A study conducted by Penn State University showed that voters on opposing sides struggled or refused to attempt to understand an opposing political party’s perspective. Researchers asked people to explain their support for a political party as a supporter of it would, and many Democrats and Republicans struggled to answer this question. Even though many tried to answer, the study highlights how isolating partisanship has become and how people struggle to empathize with others with different viewpoints. Americans struggle to find common ground and understand others.

A big part of me completely understands. People as a whole do not like to ridicule something they believe in. I often have to remind myself that it is okay not to support a Democrat’s controversial decision if I do not agree with it. Some may worry about ridiculing their party after being a long-time supporter due to fear of judgment from others. But blindly supporting a politician even if one loses support for them just because they reside in one’s party is counterintuitive to voting in the first place. While Americans cannot vote every day since presidential elections are every four years, ⅓ of the senate and the house are still voted on during off-year elections. Before casting a ballot, voters have the chance to re-evaluate their opinions on candidates and ask themselves if they stand by their initial choice, or want to change their opinion.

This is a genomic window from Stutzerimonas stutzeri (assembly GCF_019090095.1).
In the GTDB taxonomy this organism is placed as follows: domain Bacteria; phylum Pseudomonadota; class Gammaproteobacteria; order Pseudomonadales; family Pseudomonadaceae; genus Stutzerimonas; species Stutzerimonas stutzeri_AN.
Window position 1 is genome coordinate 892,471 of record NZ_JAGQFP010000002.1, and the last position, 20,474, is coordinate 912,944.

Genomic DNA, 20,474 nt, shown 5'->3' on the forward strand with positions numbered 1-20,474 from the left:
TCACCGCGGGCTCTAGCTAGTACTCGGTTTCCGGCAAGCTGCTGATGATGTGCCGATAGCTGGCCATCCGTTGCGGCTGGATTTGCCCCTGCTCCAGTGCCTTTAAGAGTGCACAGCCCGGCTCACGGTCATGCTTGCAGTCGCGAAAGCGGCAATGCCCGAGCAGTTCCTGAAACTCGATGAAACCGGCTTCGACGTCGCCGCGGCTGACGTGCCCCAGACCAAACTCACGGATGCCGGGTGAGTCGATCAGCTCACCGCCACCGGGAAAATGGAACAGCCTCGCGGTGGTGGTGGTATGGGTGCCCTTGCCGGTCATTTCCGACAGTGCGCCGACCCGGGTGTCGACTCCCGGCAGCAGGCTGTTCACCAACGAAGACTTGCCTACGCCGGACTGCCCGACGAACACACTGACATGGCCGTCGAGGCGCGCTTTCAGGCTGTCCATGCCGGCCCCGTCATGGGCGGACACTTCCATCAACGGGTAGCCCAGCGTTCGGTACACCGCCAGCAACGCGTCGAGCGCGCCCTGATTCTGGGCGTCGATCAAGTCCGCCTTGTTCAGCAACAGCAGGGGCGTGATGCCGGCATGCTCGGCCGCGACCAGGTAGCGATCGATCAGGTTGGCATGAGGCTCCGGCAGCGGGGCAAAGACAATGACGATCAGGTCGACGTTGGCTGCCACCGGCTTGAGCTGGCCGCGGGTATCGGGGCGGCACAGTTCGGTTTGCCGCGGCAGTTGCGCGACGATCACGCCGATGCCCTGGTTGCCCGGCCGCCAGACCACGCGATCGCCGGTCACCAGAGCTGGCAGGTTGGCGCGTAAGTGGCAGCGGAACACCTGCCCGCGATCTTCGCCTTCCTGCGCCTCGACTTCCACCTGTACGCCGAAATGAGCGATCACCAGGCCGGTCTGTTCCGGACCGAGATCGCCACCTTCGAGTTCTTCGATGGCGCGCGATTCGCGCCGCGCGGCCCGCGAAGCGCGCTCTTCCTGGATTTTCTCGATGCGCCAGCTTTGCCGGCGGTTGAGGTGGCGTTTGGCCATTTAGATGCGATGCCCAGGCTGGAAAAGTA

Be more open. Listen. Even if you do not agree with another party’s decisions, a large percentage of Americans do. Trying to empathize and understand why others think allows one to strengthen their arguments and learn more about the society they live in. If you agree with another party’s policies more so than your own, do not be afraid to research it. The Constitution gives the people the right to vote for who they think is best fit for office, so uphold that right. Voters are afraid others will find out who they voted for and receive a label for supporting that party. I advocate for research, and for always using your vote, and if you agree with something that happens to not align with your designated party, do not freak out and then vote where your opinions lie.